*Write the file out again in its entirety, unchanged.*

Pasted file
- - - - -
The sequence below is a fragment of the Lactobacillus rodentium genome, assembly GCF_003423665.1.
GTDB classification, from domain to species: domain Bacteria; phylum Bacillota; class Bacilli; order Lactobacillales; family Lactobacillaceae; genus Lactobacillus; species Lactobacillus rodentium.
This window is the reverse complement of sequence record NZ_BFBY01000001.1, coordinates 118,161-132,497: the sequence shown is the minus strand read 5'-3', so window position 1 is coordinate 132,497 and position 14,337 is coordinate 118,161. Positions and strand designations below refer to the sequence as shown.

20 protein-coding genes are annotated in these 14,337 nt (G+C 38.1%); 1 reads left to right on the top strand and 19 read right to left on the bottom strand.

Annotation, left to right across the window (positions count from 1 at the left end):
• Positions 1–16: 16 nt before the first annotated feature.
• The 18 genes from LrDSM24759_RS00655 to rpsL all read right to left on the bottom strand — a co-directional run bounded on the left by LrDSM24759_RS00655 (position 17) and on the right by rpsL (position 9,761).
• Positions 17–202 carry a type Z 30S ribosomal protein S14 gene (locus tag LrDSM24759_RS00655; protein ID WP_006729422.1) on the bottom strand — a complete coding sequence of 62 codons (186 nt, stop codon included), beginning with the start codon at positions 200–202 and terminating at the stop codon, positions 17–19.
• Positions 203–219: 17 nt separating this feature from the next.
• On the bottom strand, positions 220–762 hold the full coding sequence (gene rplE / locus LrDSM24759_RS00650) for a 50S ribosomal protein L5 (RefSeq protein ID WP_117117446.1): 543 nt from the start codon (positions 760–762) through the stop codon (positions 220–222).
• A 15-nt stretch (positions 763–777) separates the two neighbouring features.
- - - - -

The sequence below is a fragment of the Lactobacillus rodentium genome, assembly GCF_003423665.1.
GTDB classification, from domain to species: domain Bacteria; phylum Bacillota; class Bacilli; order Lactobacillales; family Lactobacillaceae; genus Lactobacillus; species Lactobacillus rodentium.
This window is the reverse complement of sequence record NZ_BFBY01000001.1, coordinates 118,161-132,497: the sequence shown is the minus strand read 5'-3', so window position 1 is coordinate 132,497 and position 14,337 is coordinate 118,161. Positions and strand designations below refer to the sequence as shown.

20 protein-coding genes are annotated in these 14,337 nt (G+C 38.1%); 1 reads left to right on the top strand and 19 read right to left on the bottom strand.

Annotation, left to right across the window (positions count from 1 at the left end):
• Positions 1–16: 16 nt before the first annotated feature.
• The 18 genes from LrDSM24759_RS00655 to rpsL all read right to left on the bottom strand — a co-directional run bounded on the left by LrDSM24759_RS00655 (position 17) and on the right by rpsL (position 9,761).
• Positions 17–202 carry a type Z 30S ribosomal protein S14 gene (locus tag LrDSM24759_RS00655; protein ID WP_006729422.1) on the bottom strand — a complete coding sequence of 62 codons (186 nt, stop codon included), beginning with the start codon at positions 200–202 and terminating at the stop codon, positions 17–19.
• Positions 203–219: 17 nt separating this feature from the next.
• On the bottom strand, positions 220–762 hold the full coding sequence (gene rplE / locus LrDSM24759_RS00650) for a 50S ribosomal protein L5 (RefSeq protein ID WP_117117446.1): 543 nt from the start codon (positions 760–762) through the stop codon (positions 220–222).
• A 15-nt stretch (positions 763–777) separates the two neighbouring features.